The primary objective of the Project was to maximize the productive use of the substantial quantities of waste landfill gas generated and collected at the Olinda Landfill near Brea, California. An extensive analysis was conducted and it was determined that utilization of the waste gas for power generation in a combustion turbine combined cycle facility was the highest and best use. The resulting Project reflected a cost effective balance of the following specific sub-objectives: • Meeting the environmental and regulatory requirements, particularly the compliance obligations imposed on the landfill to collect, process and destroy landfill gas • Utilizing proven and reliable technology and equipment • Maximizing electrical efficiency • Maximizing electric generating capacity, consistent with the anticipated quantities of landfill gas generated and collected at the Olinda Landfill • Maximizing equipment uptime • Minimizing water consumption • Minimizing post-combustion emissions • The Project produced and will produce a myriad of beneficial impacts. o The Project created 360 FTE construction and manufacturing jobs and 15 FTE permanent jobs associated with the operation and maintenance of the plant and equipment. o By combining state-of-the-art gas clean up systems with post combustion emissions control systems, the Project established new national standards for best available control technology (BACT). o The Project will annually produce 280,320 MWh’s of clean energy o By destroying the methane in the landfill gas, the Project will generate CO2 equivalent reductions of 164,938 tons annually. The completed facility produces 27.4 MWnet and operates 24 hours a day, seven days a week.

  2. Recovery Act: Johnston Rhode Island Combined Cycle Electric Generating Plant Fueled by Waste Landfill Gas

    SciTech Connect (OSTI)

    Galowitz, Stephen

    2013-06-30

    The primary objective of the Project was to maximize the productive use of the substantial quantities of waste landfill gas generated and collected at the Central Landfill in Johnston, Rhode Island. An extensive analysis was conducted and it was determined that utilization of the waste gas for power generation in a combustion turbine combined cycle facility was the highest and best use. The resulting project reflected a cost effective balance of the following specific sub-objectives. 1) Meet environmental and regulatory requirements, particularly the compliance obligations imposed on the landfill to collect, process and destroy landfill gas. 2) Utilize proven and reliable technology and equipment. 3) Maximize electrical efficiency. 4) Maximize electric generating capacity, consistent with the anticipated quantities of landfill gas generated and collected at the Central Landfill. 5) Maximize equipment uptime. 6) Minimize water consumption. 7) Minimize post-combustion emissions. To achieve the Project Objective the project consisted of several components. 1) The landfill gas collection system was modified and upgraded. 2) A State-of-the Art gas clean up and compression facility was constructed. 3) A high pressure pipeline was constructed to convey cleaned landfill gas from the clean-up and compression facility to the power plant. 4) A combined cycle electric generating facility was constructed consisting of combustion turbine generator sets, heat recovery steam generators and a steam turbine. 5) The voltage of the electricity produced was increased at a newly constructed transformer/substation and the electricity was delivered to the local transmission system. The Project produced a myriad of beneficial impacts. 1) The Project created 453 FTE construction and manufacturing jobs and 25 FTE permanent jobs associated with the operation and maintenance of the plant and equipment. 2) By combining state-of-the-art gas clean up systems with post combustion emissions control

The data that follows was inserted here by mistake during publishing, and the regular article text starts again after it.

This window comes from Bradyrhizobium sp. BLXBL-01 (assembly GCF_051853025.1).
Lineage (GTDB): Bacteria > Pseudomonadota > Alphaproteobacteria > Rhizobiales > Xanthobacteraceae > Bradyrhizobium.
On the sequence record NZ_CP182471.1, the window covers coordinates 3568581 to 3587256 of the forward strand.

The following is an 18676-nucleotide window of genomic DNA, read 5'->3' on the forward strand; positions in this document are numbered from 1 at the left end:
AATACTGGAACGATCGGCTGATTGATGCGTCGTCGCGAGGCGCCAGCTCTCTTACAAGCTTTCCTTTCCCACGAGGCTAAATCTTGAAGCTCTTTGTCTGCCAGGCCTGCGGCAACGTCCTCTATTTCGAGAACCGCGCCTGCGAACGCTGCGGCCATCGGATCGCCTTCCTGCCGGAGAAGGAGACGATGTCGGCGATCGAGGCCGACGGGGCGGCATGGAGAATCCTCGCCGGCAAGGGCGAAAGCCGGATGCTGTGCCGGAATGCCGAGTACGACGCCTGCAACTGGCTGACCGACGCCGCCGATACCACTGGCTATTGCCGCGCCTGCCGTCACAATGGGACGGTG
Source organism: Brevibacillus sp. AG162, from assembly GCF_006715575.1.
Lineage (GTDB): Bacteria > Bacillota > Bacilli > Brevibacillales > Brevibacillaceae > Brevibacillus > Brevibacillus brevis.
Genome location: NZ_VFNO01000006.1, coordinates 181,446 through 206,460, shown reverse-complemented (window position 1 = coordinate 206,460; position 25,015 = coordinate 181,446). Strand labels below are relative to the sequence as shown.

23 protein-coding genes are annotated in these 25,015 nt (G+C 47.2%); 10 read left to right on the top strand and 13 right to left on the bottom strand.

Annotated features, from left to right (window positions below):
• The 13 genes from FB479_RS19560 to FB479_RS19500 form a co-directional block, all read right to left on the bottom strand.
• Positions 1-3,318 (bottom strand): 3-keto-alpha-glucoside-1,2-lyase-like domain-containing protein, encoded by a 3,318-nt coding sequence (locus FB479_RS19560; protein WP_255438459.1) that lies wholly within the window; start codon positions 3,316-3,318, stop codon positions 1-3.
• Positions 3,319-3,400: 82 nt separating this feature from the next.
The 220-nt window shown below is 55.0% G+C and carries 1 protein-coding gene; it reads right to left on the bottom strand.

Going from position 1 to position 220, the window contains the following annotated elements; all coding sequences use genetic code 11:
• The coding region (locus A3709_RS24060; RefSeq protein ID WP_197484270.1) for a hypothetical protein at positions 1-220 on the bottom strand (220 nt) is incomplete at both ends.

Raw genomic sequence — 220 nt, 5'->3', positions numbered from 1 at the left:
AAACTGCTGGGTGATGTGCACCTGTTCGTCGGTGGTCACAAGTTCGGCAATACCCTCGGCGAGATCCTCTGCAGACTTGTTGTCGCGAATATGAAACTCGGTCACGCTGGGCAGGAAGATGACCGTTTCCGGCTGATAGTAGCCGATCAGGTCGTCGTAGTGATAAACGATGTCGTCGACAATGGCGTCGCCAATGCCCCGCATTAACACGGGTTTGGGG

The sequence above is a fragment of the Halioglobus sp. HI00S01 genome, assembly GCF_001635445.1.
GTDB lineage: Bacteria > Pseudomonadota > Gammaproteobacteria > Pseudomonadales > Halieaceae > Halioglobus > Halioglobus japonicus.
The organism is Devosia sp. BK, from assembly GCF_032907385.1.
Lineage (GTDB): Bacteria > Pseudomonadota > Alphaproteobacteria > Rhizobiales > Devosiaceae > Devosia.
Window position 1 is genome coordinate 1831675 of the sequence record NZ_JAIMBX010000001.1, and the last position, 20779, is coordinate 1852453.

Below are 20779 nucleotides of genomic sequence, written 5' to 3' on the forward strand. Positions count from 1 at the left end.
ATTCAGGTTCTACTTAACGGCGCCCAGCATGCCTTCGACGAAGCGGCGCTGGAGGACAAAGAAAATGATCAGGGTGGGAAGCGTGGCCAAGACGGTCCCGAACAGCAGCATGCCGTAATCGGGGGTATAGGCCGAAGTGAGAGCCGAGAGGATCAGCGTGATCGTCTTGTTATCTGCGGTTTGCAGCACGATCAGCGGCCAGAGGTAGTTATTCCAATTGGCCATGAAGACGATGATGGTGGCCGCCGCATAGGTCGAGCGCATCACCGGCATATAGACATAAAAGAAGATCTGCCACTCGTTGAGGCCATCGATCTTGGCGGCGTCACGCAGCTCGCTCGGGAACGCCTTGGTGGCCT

3. Landfill Gas Conversion to LNG and LCO{sub 2}. Final Report

    SciTech Connect (OSTI)

    Brown, W.R.; Cook, W. J.; Siwajek, L.A.

    2000-10-20

    This report summarizes work on the development of a process to produce LNG (liquefied methane) for heavy vehicle use from landfill gas (LFG) using Acrion's CO{sub 2} wash process for contaminant removal and CO{sub 2} recovery. Work was done in the following areas: (1) production of natural gas pipeline methane for liquefaction at an existing LNG facility, (2) production of LNG from sewage digester gas, (3) the use of mixed refrigerants for process cooling in the production of LNG, liquid CO{sub 2} and pipeline methane, (4) cost estimates for an LNG production facility at the Arden Landfill in Washington PA.

  4. Garbage In, Power Out: South Carolina BMW Plant Demonstrates Landfill Gas

    Office of Energy Efficiency and Renewable Energy (EERE) Indexed Site

    to Hydrogen Fuel | Department of Energy Garbage In, Power Out: South Carolina BMW Plant Demonstrates Landfill Gas to Hydrogen Fuel Garbage In, Power Out: South Carolina BMW Plant Demonstrates Landfill Gas to Hydrogen Fuel August 25, 2015 - 2:15pm Addthis The plant BMW plant in Greer, South Carolina is home to the world's largest fleet of fuel cell forklifts. | Photo courtesy of BMW Manufacturing. The plant BMW plant in Greer, South Carolina is home to the world's largest fleet of fuel cell